Unlike continuous thin film materials such as PEDOT or CNT, metal mesh (MM) is a mesh pattern that is either printed or etched. It resembles a window screen. The introduction of MM (and silver nanowires, but more on that later) reset the bar for transparency and conductivity.
The conductive portion of the MM pattern uses traces that have a large enough cross-sectional area to provide low sheet resistance while the open areas, or voids, in the mesh pattern are large enough to deliver high transparency. This combination gives MM a significantly lower sheet resistance than ITO at the same transparency. It is also far more flexible than ITO.
The pattern of MM itself is a drawback. Much like the view through a screen window is noticeably obstructed, MM’s metal conductors are typically visible. This can be distracting for the user. Fine line printing using line widths ≤ 6μm can help reduce the mesh visibility, but there is a big tradeoff in cost and scalability. Additionally, creating TCF circuit patterns in MM typically requires photolithographic etching, which is expensive. Lastly, it remains to be seen how formable the MM structure is.
Silver nanowires (AgNWs) are a polymer composite material. Silver nanowires are combined with a binder, then top coated with a polymer to protect the silver nanowires from environmental damage. These materials offer a solution that is on par with metal mesh—but they are not without their drawbacks.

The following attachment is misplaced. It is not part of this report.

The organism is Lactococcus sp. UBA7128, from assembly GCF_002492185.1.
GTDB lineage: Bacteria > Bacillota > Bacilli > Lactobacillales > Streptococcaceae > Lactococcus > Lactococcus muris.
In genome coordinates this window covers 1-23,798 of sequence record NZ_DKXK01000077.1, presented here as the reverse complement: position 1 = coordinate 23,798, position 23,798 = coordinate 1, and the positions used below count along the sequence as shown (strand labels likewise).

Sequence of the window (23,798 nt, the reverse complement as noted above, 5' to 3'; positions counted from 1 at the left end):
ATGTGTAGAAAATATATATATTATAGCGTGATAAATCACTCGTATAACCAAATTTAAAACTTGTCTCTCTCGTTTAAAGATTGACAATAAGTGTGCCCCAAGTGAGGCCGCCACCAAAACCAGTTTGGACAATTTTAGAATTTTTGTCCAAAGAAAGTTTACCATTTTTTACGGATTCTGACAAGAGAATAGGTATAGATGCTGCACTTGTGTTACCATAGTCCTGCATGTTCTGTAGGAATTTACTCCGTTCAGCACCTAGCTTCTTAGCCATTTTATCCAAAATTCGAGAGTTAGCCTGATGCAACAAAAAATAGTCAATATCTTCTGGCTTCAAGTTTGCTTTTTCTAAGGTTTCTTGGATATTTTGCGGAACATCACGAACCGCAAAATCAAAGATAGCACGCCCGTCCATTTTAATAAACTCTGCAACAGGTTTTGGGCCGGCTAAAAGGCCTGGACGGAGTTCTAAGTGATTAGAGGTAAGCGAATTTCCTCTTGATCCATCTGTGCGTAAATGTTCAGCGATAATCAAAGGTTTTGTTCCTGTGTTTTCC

AgNWs offer all the advantages of MM without a mesh pattern to hinder visibility and aesthetics. They have achieved some commercial traction due in part to their application in touch screens for mobile devices. They offer better transparency/conductivity performance than ITO on plastic with a flexible (and possibly even formable) material. They initially offered a cost advantage, but ITO suppliers have dropped their prices in response.
AgNW’s environmental stability is questionable, especially during UV and high temperature/high humidity aging tests. Additionally, to protect AgNWs from corrosion, an insulating polymer is used to encapsulate and protect the wire network. This makes robust electrical connections to the TCF circuit features challenging.
When it comes to circuit patterning, AgNWs increase complexity and cost. Like ITO, AgNWs are patterned using laser ablation. The process must be done through the AgNW composite without damaging the plastic film substrate. This means an even smaller process window than for ITO on plastic, making the process even slower. Additionally, there’s a higher risk of damage to the substrate.
Printed CNT Hybrids: A Complete Transparent Conductive Film Solution
TCF solutions are continuing to grow and adapt to the current market needs, but as of right now, none of these existing materials offers a complete solution. Using any of them means compromising transparency, conductivity, environmental stability, cost—or some combination thereof.
Luckily, as the market grows, so does the availability of high-quality solutions. Enter printed CNT hybrids. This material category offers a complete solution which outperforms all of its predecessors. Interested in learning more about CNT hybrids and how you can use them? Download your free white paper, The State of ITO Alternatives, to discover the advantages of this high-quality TCF material.